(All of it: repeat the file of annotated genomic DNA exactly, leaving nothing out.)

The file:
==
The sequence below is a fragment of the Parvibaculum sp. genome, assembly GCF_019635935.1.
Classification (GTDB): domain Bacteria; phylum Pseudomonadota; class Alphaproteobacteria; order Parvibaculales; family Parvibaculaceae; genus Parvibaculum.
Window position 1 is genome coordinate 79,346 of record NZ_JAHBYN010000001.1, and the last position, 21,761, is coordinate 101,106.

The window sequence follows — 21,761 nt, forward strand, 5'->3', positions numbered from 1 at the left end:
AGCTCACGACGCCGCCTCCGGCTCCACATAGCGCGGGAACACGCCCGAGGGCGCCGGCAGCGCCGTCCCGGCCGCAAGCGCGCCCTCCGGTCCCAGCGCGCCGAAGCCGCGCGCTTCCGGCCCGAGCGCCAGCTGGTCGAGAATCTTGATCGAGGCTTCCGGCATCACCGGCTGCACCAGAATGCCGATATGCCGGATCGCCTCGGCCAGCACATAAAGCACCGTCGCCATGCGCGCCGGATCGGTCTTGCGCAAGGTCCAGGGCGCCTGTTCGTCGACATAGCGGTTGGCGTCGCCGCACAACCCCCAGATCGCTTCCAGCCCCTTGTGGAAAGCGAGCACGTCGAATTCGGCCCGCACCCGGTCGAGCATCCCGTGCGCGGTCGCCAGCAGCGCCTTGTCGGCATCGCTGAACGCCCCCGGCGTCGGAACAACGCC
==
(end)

The sequence below is a fragment of the Parvibaculum sp. genome, assembly GCF_019635935.1.
Classification (GTDB): domain Bacteria; phylum Pseudomonadota; class Alphaproteobacteria; order Parvibaculales; family Parvibaculaceae; genus Parvibaculum.
Window position 1 is genome coordinate 79,346 of record NZ_JAHBYN010000001.1, and the last position, 21,761, is coordinate 101,106.

The window sequence follows — 21,761 nt, forward strand, 5'->3', positions numbered from 1 at the left end:
AGCTCACGACGCCGCCTCCGGCTCCACATAGCGCGGGAACACGCCCGAGGGCGCCGGCAGCGCCGTCCCGGCCGCAAGCGCGCCCTCCGGTCCCAGCGCGCCGAAGCCGCGCGCTTCCGGCCCGAGCGCCAGCTGGTCGAGAATCTTGATCGAGGCTTCCGGCATCACCGGCTGCACCAGAATGCCGATATGCCGGATCGCCTCGGCCAGCACATAAAGCACCGTCGCCATGCGCGCCGGATCGGTCTTGCGCAAGGTCCAGGGCGCCTGTTCGTCGACATAGCGGTTGGCGTCGCCGCACAACCCCCAGATCGCTTCCAGCCCCTTGTGGAAAGCGAGCACGTCGAATTCGGCCCGCACCCGGTCGAGCATCCCGTGCGCGGTCGCCAGCAGCGCCTTGTCGGCATCGCTGAACGCCCCCGGCGTCGGAACAACGCC